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Researchers at UT Dallas developing X-ray vision technology for smartphones

Researchers at UT Dallas developing X-ray vision technology for smartphones
Researchers at UT Dallas developing X-ray vision technology for smartphones 01:51

DALLAS – Do you ever wish you had superpowers? The kind of superpowers that give you X-ray vision to see in and around anything? So do the researchers at University of Texas at Dallas, who are actively working to make it happen. 

"I don't know if you remember the movie 'Forrest Gump,' but there's a quote: 'Life is like a box of chocolates; you never know what you're going to get.' But now? You'll know," said Dr. Kenneth O, a professor of electrical engineering at UT Dallas and director of the Texas Analog Center of Excellence.

We can't all be Superman, born with X-ray vision, but the newest technology being developed at UT Dallas is meant to give powers to all.

"The superheroes like Superman – we all grew up with that," Dr. O said. "To be able to see through things, the X-ray vision was something always exciting and inspiring."

You've seen it in use in large-scale operations, like TSA's abilities at the airport, but the biggest feat for Dr. O has been making the tech small enough to be installed in a phone and accessible to all.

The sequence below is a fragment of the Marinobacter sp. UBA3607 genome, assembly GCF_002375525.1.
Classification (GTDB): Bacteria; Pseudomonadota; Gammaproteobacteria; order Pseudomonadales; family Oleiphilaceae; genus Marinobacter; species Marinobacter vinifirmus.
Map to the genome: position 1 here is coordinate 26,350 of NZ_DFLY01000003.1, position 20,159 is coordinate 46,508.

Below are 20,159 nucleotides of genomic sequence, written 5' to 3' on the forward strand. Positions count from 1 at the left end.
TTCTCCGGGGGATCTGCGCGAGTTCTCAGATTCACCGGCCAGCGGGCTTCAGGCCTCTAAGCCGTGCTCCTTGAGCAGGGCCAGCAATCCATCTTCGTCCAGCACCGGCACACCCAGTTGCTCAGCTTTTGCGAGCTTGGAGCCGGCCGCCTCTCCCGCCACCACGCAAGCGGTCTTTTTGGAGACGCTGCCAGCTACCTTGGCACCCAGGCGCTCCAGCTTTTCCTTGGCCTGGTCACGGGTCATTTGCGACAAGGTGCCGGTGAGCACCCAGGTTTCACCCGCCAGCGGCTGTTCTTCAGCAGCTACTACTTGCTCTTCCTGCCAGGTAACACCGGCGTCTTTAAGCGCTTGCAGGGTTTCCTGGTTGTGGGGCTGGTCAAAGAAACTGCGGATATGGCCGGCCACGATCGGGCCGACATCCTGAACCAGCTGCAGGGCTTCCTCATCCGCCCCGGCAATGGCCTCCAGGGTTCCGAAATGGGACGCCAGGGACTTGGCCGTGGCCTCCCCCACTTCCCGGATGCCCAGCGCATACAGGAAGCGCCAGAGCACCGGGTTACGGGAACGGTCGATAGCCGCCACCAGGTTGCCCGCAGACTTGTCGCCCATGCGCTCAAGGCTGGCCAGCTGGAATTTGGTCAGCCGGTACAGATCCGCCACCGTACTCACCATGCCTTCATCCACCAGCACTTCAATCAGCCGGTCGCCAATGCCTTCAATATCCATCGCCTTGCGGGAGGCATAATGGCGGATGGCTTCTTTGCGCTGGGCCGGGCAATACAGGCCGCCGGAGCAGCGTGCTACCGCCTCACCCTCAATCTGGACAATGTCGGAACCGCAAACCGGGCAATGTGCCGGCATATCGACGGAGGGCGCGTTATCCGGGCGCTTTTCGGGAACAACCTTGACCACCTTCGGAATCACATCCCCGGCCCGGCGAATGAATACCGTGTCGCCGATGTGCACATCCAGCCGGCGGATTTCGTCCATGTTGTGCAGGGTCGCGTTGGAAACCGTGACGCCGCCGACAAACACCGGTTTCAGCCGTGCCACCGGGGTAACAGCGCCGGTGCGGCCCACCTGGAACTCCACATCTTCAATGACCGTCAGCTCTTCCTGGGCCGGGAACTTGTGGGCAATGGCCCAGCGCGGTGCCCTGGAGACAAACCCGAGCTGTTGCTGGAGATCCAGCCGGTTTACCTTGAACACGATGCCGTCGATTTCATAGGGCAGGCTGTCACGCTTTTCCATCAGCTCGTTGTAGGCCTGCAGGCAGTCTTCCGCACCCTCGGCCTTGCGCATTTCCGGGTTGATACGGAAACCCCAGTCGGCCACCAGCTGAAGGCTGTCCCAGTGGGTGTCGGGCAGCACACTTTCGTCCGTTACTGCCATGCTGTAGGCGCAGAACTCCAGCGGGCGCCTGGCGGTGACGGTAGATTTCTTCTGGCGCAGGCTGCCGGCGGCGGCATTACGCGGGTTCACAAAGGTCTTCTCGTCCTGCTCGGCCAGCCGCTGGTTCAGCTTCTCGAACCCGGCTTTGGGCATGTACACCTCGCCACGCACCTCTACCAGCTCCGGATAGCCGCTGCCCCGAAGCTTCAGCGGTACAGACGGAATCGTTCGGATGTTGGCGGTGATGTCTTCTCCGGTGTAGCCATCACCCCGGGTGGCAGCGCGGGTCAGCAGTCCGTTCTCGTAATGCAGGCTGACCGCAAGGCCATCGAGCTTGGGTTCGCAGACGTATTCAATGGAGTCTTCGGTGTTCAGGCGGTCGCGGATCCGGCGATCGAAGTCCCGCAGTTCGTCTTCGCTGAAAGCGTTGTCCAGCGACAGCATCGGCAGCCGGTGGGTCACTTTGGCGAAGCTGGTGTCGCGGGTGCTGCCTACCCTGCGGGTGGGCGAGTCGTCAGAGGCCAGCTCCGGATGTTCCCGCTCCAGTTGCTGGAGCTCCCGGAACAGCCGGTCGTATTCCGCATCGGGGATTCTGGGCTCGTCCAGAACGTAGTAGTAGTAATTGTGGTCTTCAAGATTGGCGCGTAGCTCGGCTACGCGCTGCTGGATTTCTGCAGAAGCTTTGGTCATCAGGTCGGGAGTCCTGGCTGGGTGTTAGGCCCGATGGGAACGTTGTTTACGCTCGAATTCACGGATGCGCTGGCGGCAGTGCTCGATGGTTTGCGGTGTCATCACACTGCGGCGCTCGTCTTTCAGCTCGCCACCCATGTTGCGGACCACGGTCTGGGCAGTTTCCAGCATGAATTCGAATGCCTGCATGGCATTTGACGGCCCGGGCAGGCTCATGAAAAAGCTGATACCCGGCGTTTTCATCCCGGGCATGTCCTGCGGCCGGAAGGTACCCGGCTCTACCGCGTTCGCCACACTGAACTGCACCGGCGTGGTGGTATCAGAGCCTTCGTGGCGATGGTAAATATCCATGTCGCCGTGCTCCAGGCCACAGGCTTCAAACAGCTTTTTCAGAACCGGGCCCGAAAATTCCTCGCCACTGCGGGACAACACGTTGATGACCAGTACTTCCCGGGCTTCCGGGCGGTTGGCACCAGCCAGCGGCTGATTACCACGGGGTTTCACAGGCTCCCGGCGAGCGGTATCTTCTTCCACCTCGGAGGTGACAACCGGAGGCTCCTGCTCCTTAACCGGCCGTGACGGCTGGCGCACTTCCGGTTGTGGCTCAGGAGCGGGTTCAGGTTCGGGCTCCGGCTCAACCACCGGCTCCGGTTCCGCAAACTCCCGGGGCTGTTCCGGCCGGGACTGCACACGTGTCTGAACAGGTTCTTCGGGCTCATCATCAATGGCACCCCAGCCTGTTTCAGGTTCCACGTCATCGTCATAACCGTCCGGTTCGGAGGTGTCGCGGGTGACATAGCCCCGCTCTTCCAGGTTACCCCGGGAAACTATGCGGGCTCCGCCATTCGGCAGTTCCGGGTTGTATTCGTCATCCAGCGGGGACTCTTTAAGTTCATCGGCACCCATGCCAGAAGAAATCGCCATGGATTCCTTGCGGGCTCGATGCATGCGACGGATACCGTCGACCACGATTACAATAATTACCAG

"You should be able to just scan normally how you'd scan and be able to easily capture the image," Dr. O said.

And they've done it, mostly. 

Right now, their prototype is a chip reading items behind a piece of cardboard. 

The only problem? It takes several hours due to the number of pixels they're working with. 

Dr. O says, with the right funding, this could be instantaneous and in a smartphone within a few years.

"The fundamental technology is there," he said. "I'd really like to make it so it's for everybody."

The idea is that one day soon, chip-enabled cellphones might be able to search the contents of envelopes, packages, or have medical uses like checking hydration levels in the body. Dr. O even demonstrated the ability to search tainted candy bars.

"It's providing a useful function to be able to do something that's needed that we normally cannot do," he said.

With privacy in mind, it's designed to be used only at close range, about an inch from an object, so that, for example, a thief can't scan someone's bag from afar. 

However, they plan to make more variations in the future.

But for now, who knows? Maybe soon you won't need to be Superman to see through things. All you'll need is a smartphone.

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